Navy Larks: Part One

After last year’s election the BBC commissioned a study to identify those places least resilient in the face of public spending cuts.  Gosport, on the Hampshire coast, finished rock bottom in the rankings for its mix of business sectors , and in the worst 12.5% overall – a rare southern outlier in a sea of northern industrial towns.  So it is perhaps no surprise, a year on, that the Government’s two big ideas for economic development, Enterprise Zones and the Regional Growth Fund, have found their way there.

Like many people, I suspect, my knowledge of the place was restricted to the view from the ferry when leaving Portsmouth for Cherbourg or the Isle of Wight.  And ferries are a big feature of life in Gosport.  In fact it must be pretty much the only large town on the British mainland where you have to take one (pedestrians and cyclists only) to get to your nearest decent shopping centre.  So it is that at 10.30 on a Friday morning, as some 200 people stream off the ferry in Portsmouth, I’m one of about 20 hardy souls embarking for the short trip across the neck of the harbour to Gosport.  And I’m looking forward to a good long walk across the town to the Enterprise Zone at Lee-on-the-Solent.

Gosport, like its more illustrious neighbour, is a Navy town.  And this means that, for locals, losing public sector jobs is nothing new.  In fact the Gosport Waterfront Trail is a 3km long roll call of once thriving, now closed, Navy installations.

I start by walking south from the ferry terminal towards the open sea.  I see some “MoD Property Keep Out” signs, but most of the waterfront is now given over to a huge yacht marina and a submarine museum.  It doesn’t feel very welcoming to be honest.  The museum is perched on the water’s edge, accessed by a narrow walkway between barbed wire fences.    The walkway is apparently the tramway up which wounded sailors were taken to the (now closed) Haslar Hospital.  When it was completed in 1760 the Georgian hospital was the largest brick building in Europe.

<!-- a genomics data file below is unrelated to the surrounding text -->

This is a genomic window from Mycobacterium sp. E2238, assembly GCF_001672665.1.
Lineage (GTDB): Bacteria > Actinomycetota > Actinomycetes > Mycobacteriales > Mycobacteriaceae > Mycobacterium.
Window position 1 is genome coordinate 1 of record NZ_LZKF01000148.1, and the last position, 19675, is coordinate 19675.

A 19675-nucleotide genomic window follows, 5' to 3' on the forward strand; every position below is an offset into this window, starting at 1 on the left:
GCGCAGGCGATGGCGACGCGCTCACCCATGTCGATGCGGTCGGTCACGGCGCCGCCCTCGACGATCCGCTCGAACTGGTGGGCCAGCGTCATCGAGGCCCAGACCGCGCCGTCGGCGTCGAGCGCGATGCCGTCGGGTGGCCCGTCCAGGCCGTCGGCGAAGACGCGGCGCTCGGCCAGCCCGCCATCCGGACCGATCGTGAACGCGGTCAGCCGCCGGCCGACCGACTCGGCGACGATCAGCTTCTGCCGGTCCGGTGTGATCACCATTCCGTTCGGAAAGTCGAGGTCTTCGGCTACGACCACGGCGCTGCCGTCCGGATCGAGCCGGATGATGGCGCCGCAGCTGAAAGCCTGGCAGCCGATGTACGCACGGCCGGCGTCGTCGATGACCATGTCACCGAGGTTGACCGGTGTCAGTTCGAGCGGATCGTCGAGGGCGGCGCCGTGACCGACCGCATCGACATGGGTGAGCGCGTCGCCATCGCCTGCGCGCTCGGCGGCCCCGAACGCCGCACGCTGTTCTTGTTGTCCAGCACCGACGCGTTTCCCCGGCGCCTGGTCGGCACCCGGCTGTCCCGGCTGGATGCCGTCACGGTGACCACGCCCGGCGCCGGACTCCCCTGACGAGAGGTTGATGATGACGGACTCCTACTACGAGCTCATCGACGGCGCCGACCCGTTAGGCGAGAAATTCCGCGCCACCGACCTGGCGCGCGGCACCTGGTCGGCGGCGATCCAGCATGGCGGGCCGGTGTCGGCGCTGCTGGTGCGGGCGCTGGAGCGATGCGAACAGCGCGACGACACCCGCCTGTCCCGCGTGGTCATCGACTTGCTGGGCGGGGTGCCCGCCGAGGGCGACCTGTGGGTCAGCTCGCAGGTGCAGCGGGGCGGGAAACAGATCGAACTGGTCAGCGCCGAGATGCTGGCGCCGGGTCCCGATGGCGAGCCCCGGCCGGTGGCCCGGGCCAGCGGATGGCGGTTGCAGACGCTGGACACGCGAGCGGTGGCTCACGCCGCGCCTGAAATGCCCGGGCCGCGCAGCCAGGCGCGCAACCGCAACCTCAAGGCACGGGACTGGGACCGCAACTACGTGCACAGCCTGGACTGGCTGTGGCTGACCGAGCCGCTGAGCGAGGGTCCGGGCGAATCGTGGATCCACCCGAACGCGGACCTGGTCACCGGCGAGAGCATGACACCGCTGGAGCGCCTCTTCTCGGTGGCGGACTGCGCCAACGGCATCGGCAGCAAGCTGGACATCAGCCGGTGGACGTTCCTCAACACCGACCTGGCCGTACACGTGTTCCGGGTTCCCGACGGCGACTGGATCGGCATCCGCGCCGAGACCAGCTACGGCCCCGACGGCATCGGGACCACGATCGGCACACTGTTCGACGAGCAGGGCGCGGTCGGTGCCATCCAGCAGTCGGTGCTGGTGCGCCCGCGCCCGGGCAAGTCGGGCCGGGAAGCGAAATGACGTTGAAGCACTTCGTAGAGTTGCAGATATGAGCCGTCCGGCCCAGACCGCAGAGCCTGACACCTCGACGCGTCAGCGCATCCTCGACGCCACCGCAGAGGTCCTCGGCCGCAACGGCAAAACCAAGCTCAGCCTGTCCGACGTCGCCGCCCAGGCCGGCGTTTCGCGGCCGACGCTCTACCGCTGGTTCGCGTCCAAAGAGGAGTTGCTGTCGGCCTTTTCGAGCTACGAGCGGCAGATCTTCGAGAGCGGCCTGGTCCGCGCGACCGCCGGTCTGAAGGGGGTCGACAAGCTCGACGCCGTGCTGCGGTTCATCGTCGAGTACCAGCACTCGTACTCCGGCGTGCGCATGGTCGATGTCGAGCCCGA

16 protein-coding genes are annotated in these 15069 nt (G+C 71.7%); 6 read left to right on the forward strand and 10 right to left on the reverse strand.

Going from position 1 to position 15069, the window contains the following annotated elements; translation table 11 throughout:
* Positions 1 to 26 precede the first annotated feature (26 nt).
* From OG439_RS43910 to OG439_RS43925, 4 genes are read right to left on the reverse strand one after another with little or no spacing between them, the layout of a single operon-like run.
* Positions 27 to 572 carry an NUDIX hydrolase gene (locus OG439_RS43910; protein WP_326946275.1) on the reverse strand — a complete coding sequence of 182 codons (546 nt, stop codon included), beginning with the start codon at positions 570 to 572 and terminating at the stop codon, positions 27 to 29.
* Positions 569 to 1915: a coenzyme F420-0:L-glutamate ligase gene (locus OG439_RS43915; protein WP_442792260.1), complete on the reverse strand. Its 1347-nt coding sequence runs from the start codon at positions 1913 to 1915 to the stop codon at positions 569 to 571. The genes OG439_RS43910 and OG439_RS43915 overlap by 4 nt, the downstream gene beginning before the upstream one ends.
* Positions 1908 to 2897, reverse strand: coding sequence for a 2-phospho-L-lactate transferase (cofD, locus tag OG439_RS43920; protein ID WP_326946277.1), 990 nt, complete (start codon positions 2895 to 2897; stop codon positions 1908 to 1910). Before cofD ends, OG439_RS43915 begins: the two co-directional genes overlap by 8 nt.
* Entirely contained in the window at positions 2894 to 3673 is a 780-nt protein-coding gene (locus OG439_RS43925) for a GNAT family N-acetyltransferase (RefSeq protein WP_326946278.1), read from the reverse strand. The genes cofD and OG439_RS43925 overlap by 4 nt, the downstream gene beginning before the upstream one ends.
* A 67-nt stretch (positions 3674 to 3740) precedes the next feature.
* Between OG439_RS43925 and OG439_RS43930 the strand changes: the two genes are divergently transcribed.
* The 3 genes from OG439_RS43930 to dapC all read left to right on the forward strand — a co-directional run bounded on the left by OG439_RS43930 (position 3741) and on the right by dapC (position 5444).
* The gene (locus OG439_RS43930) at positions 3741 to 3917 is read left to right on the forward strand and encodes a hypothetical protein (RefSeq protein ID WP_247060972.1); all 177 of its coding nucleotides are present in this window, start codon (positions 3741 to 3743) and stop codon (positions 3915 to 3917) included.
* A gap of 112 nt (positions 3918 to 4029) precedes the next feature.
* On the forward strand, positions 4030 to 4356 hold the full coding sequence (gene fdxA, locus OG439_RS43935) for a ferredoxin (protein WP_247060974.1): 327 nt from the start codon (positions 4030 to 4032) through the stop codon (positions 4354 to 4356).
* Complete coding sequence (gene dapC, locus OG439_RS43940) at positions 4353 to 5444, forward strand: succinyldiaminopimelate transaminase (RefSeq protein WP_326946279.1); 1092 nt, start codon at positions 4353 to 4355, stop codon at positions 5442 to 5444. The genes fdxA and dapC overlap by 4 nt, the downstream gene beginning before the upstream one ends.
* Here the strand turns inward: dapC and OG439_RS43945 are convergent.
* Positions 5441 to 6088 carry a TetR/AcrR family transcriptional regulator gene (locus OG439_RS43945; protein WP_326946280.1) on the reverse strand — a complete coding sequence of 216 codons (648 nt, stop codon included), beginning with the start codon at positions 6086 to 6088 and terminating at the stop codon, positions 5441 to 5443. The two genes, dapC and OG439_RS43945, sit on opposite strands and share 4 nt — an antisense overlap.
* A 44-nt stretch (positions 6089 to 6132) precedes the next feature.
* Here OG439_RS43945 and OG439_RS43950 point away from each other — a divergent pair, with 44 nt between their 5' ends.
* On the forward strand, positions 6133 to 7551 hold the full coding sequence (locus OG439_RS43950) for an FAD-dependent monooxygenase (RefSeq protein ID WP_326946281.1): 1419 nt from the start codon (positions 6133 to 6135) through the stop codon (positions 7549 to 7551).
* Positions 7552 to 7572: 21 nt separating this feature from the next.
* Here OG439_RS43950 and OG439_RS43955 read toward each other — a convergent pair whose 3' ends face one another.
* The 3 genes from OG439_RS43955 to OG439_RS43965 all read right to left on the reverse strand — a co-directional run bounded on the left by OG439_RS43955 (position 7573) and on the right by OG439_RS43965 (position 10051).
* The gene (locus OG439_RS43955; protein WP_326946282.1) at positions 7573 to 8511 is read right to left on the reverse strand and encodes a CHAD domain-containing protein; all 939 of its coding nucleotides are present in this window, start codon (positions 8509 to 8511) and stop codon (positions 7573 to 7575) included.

Back into town, and the prime waterfront spot at the foot of Gosport High Street is taken by two 1960’s tower blocks.  They are neat and brightly painted, but this doesn’t entirely overcome the impression they give of being plonked down anyhow in a sterile sea of car parking and amenity greens.   Credit to the Council on the choice of names though.  They have eschewed the usual suspects – poets or trees or the Chairman and Vice Chairman of the Housing Committee.  In this case they’ve called them Seaward Tower and Harbour Tower, which must be a great help to any relief postman trying to learn his round.

A signboard reminds me that the town centre was badly bombed in the Second World War and had to be largely rebuilt.   And the whole area is now very 1960’s.  The High Street is a bustling place, but it feels like a neighbourhood shopping centre on the way into Portsmouth. The days when it had over 100 pubs and the press gang prowled about at closing time are very hard to imagine now.

The Navy’s retreat from Gosport continues as I walk on along the waterfront trail north into Portsmouth Harbour.  Gosport was historically where the provisioning and arming of Navy ships was done.   The Royal Clarence Yard, once home to Navy butcheries, bakeries and breweries is gradually being redeveloped into the inevitable waterside apartments, and Priddy’s Hard is home to  Explosion!, the Museum of Naval Firepower , housed in the old Armaments Depot.   Perhaps I’m just being squeamish, but a museum documenting our ability to kill our fellow men on an increasingly industrial scale isn’t my idea of fun, so I don’t go in.  In any case it all looks pretty low key.